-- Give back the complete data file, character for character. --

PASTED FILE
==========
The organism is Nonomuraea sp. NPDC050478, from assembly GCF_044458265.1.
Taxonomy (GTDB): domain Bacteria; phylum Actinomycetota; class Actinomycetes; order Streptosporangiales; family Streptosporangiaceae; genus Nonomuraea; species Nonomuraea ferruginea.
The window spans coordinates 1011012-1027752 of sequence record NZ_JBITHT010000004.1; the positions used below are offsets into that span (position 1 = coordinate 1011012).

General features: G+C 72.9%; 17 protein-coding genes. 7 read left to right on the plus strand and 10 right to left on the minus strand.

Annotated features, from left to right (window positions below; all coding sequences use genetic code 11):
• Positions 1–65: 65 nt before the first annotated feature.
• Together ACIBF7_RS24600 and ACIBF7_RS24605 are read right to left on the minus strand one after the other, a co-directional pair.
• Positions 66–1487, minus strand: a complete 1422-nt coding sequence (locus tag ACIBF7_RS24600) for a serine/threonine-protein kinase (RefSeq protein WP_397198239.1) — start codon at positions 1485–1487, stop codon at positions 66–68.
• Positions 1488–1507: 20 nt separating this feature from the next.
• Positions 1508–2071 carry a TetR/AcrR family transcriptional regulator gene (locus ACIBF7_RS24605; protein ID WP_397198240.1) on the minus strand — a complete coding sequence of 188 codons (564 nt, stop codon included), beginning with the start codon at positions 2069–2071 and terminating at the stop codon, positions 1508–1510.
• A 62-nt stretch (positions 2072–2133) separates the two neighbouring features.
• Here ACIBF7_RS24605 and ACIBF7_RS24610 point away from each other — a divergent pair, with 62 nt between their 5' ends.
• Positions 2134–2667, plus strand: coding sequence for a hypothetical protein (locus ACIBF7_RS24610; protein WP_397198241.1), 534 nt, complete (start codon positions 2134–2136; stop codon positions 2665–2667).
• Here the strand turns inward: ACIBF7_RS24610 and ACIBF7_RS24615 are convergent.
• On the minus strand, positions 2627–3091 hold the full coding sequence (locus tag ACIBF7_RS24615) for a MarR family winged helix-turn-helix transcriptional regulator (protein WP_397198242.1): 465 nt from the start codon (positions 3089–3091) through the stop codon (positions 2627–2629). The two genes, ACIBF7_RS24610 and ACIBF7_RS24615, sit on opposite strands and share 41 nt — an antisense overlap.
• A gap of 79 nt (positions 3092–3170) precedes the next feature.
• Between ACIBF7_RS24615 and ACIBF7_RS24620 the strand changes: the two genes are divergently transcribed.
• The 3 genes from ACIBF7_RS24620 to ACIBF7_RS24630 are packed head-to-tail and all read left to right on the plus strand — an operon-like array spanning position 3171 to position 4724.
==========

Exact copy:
The organism is Nonomuraea sp. NPDC050478, from assembly GCF_044458265.1.
Taxonomy (GTDB): domain Bacteria; phylum Actinomycetota; class Actinomycetes; order Streptosporangiales; family Streptosporangiaceae; genus Nonomuraea; species Nonomuraea ferruginea.
The window spans coordinates 1011012-1027752 of sequence record NZ_JBITHT010000004.1; the positions used below are offsets into that span (position 1 = coordinate 1011012).

General features: G+C 72.9%; 17 protein-coding genes. 7 read left to right on the plus strand and 10 right to left on the minus strand.

Annotated features, from left to right (window positions below; all coding sequences use genetic code 11):
• Positions 1–65: 65 nt before the first annotated feature.
• Together ACIBF7_RS24600 and ACIBF7_RS24605 are read right to left on the minus strand one after the other, a co-directional pair.
• Positions 66–1487, minus strand: a complete 1422-nt coding sequence (locus tag ACIBF7_RS24600) for a serine/threonine-protein kinase (RefSeq protein WP_397198239.1) — start codon at positions 1485–1487, stop codon at positions 66–68.
• Positions 1488–1507: 20 nt separating this feature from the next.
• Positions 1508–2071 carry a TetR/AcrR family transcriptional regulator gene (locus ACIBF7_RS24605; protein ID WP_397198240.1) on the minus strand — a complete coding sequence of 188 codons (564 nt, stop codon included), beginning with the start codon at positions 2069–2071 and terminating at the stop codon, positions 1508–1510.
• A 62-nt stretch (positions 2072–2133) separates the two neighbouring features.
• Here ACIBF7_RS24605 and ACIBF7_RS24610 point away from each other — a divergent pair, with 62 nt between their 5' ends.
• Positions 2134–2667, plus strand: coding sequence for a hypothetical protein (locus ACIBF7_RS24610; protein WP_397198241.1), 534 nt, complete (start codon positions 2134–2136; stop codon positions 2665–2667).
• Here the strand turns inward: ACIBF7_RS24610 and ACIBF7_RS24615 are convergent.
• On the minus strand, positions 2627–3091 hold the full coding sequence (locus tag ACIBF7_RS24615) for a MarR family winged helix-turn-helix transcriptional regulator (protein WP_397198242.1): 465 nt from the start codon (positions 3089–3091) through the stop codon (positions 2627–2629). The two genes, ACIBF7_RS24610 and ACIBF7_RS24615, sit on opposite strands and share 41 nt — an antisense overlap.
• A gap of 79 nt (positions 3092–3170) precedes the next feature.
• Between ACIBF7_RS24615 and ACIBF7_RS24620 the strand changes: the two genes are divergently transcribed.
• The 3 genes from ACIBF7_RS24620 to ACIBF7_RS24630 are packed head-to-tail and all read left to right on the plus strand — an operon-like array spanning position 3171 to position 4724.